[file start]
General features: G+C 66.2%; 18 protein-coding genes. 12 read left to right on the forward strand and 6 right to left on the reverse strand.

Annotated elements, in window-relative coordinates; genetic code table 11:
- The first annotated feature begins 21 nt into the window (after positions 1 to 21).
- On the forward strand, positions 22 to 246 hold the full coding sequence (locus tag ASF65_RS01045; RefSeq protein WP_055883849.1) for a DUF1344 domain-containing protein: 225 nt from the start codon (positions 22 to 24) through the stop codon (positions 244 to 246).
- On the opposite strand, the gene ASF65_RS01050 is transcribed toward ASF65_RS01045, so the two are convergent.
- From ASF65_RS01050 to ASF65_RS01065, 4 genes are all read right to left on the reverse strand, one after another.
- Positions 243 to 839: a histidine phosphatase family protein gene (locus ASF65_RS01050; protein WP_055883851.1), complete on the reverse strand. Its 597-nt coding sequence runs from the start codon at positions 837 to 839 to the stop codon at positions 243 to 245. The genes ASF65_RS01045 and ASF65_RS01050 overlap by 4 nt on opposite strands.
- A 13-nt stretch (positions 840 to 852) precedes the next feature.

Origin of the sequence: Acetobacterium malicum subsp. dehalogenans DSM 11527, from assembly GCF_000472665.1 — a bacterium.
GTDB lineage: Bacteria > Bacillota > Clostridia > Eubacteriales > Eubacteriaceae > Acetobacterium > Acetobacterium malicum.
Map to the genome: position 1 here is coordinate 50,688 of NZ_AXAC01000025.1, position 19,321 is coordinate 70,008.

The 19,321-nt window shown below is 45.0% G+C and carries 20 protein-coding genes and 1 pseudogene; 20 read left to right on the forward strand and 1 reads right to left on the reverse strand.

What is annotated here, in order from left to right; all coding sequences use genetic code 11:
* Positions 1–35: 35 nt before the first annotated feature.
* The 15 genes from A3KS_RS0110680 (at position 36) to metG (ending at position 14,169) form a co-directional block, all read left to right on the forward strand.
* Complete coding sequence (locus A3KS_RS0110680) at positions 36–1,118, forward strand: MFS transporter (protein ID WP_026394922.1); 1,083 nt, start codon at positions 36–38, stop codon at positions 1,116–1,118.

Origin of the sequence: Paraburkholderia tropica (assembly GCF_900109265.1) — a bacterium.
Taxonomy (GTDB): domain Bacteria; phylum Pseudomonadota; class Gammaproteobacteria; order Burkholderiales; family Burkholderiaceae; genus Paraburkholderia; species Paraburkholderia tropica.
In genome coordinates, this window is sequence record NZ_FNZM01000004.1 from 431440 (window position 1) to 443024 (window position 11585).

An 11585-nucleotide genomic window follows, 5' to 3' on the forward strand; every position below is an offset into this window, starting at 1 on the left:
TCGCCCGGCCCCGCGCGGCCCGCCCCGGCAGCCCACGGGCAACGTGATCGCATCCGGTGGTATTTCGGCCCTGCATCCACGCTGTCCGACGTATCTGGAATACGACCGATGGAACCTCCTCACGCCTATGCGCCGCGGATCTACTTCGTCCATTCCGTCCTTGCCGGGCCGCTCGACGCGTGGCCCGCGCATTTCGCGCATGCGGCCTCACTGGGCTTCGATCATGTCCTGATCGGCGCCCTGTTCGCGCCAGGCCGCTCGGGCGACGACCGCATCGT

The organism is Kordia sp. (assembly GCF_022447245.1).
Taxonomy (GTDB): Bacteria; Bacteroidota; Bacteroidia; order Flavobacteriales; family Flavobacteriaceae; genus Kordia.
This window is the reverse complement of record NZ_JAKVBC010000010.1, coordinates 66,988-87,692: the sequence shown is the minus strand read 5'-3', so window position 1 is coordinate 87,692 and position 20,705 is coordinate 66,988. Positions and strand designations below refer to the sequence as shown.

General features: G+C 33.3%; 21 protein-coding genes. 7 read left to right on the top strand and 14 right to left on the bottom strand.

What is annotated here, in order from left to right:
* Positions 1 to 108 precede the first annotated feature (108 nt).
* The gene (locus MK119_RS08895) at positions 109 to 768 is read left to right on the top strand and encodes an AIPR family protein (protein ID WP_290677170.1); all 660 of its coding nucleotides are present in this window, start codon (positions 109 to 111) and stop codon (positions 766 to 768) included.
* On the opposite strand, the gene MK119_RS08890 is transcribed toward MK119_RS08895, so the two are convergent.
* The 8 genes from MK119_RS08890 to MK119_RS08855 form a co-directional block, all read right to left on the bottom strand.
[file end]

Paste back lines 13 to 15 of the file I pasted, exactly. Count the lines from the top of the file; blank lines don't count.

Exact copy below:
What is annotated here, in order from left to right; all coding sequences use genetic code 11:
* Positions 1–35: 35 nt before the first annotated feature.
* The 15 genes from A3KS_RS0110680 (at position 36) to metG (ending at position 14,169) form a co-directional block, all read left to right on the forward strand.